Use the method that makes the best sound. For me that is aux fed subs, YMMV.

Mac

Right, that's sort of what I was getting at when I said 'unless your mains and subs occupy the same space…'.  I can't agree more with your last sentence.  If used PROPERLY, you'll usually get the best sound by using aux/bus/group (take your pick) fed subs.
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g'bye, Dick Rees

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Re: Why not Aux Controlled Subs?
« Reply #45 on: January 16, 2014, 04:25:01 pm »

It's good to understand what is happening, but the question I have is, so what? Unless your subs and mains are located close to each other, and you are phase aligning them with an FFT analyzer, and you're in an environment with no reflections, the phase response in the room is going to be more complex than you can account for, and not in phase to begin with.


Mac...

I should have highlighted the part that concerned me.  It was the potential shifting of the acoustic crossover point when boosting subs output.  The phase portion got glossed over as I went for what interested me most.  Seeing the sloped filter creep up as the sub level increased just brought things more into focus for me.  But thanks as always for the clarification.
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Greg_Cameron

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Re: Why not Aux Controlled Subs?
« Reply #46 on: January 16, 2014, 04:27:08 pm »

Aux fed subs all the way. Occasionally with bass guitars where the low notes have a lot more energy in the subs than wanted, I'll dial down the sub send from detent. Does it shift the relative acoustic crossover point down? Sure. But who cares? If it sounds good, it is good. And for the folks that think 24dB/octave crossovers are relative brick wall for cutting off audio signal, try running a tone sweep through a single band pass with the other drivers turned off some time. Tons of signal above and/or below the knee frequency gets through with standard IR filters. I was shocked years ago when I ran tone sweeps and heard how much audio gets through the LR24 filters in most crossovers above and below the crossover points. A low pass filter at 80Hz on your subs is still allowing quite a bit of energy above that frequency to get into the subs. And a lot of the nasty plosives from vocal mics and various other stage wash lows will get into the subs too. The 12 or 18dB per octave HPFs on your desk on "non-aux sub" systems do allow audible amounts of LF gack into the subs. Heck, even the 24dB per octave HPFs on the Avid venues can, though they're a lot more effective than most.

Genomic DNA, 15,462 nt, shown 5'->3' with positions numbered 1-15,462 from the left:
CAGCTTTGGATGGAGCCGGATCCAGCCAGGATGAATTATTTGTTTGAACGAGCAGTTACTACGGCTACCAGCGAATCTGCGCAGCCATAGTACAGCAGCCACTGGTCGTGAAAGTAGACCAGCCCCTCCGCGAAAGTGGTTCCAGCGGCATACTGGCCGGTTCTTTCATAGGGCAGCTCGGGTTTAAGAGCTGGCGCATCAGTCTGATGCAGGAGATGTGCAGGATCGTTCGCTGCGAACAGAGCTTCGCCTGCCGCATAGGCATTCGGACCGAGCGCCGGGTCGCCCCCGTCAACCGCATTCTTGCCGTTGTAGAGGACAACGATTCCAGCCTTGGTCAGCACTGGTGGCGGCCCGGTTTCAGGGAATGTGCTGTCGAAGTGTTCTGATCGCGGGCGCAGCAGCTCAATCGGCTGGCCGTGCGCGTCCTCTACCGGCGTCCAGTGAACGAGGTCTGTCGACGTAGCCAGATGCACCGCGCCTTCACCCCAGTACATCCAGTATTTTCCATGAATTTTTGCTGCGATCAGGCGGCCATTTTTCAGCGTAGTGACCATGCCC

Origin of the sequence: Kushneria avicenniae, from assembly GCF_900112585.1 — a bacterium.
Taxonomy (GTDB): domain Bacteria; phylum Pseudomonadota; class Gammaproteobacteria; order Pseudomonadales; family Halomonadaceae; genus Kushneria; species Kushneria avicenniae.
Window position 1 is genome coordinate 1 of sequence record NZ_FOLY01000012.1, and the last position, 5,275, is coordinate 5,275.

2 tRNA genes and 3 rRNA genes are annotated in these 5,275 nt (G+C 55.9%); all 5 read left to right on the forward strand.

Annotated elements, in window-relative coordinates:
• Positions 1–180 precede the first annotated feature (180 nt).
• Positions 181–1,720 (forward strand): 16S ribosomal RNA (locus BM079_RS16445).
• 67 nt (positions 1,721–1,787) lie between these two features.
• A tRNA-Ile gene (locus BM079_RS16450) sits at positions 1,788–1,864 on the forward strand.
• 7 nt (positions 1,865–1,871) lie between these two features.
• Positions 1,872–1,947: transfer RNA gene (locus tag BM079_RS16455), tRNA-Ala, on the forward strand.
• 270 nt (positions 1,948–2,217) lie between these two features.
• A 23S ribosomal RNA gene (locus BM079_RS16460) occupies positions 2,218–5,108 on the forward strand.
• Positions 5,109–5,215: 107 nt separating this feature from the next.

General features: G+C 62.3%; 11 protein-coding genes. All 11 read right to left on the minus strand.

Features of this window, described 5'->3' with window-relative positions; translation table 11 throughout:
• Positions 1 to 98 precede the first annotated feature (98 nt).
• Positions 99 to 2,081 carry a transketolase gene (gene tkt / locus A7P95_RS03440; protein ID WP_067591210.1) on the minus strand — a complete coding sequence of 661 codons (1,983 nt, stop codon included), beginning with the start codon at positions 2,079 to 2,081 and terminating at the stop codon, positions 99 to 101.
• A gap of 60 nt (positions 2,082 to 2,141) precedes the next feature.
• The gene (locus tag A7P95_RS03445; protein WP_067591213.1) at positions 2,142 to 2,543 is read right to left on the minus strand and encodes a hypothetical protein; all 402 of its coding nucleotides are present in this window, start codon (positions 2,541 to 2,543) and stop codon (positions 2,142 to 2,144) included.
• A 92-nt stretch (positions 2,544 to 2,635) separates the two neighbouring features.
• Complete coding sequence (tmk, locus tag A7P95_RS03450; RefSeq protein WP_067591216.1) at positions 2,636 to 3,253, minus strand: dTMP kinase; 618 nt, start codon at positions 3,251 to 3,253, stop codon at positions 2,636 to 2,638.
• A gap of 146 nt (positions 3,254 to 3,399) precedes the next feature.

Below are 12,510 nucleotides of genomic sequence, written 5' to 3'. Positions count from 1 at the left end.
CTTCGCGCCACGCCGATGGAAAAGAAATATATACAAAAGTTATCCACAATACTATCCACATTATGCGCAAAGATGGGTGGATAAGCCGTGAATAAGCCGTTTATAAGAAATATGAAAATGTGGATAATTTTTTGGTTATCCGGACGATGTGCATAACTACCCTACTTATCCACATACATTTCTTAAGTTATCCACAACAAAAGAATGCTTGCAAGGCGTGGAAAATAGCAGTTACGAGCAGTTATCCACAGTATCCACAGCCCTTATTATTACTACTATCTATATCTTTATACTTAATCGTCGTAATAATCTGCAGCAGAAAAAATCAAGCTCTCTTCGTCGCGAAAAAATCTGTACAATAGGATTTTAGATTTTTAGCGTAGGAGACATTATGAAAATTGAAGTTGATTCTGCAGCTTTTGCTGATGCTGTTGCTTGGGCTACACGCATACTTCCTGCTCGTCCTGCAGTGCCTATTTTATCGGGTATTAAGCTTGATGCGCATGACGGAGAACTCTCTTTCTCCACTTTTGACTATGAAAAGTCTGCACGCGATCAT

I'm definitely a fan of not having stuff you don't want in the subs not be able to get there in the first place. It's not hard to do and the benefits are audible.
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Scott Olewiler

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Re: Why not Aux Controlled Subs?
« Reply #47 on: January 16, 2014, 05:02:50 pm »

THIS is what I was waiting for.  I couldn't remember the threads where this has been brought up, but knew someone would chime in.  And thanks for the visuals.  That's the first time anyone has posted such a graphic representation and it's very helpful to be able to visualize what happens.

Thanks!!!

Of course you'd have the same issue if you reached up and turned up the subs at your DSP or turned the sub amp up during a show. Once the system is balanced you should just leave it alone. If you need more thump there's a channel fader labeled "kick drum" for that. 

Of course it's key to actually balance your system:

Here's a telling story from a show I did last month:  Even though I use the same tops and amp for every show, I'll switch out my subs depending on the room, and then in a small room dial back my tops and use maybe one powered sub, which might vary from room to room.   Of course I "garage" referenced various combinations ahead of time so I pretty much know where to set everything dependent on what I bring in. so I get to this show, set up with only one powered sub and turn the dials where I think they should go; play some reference music at low volume (mistake #1) and tune it by ear (I don't use any audio tools other than an RTA app on my Ipad).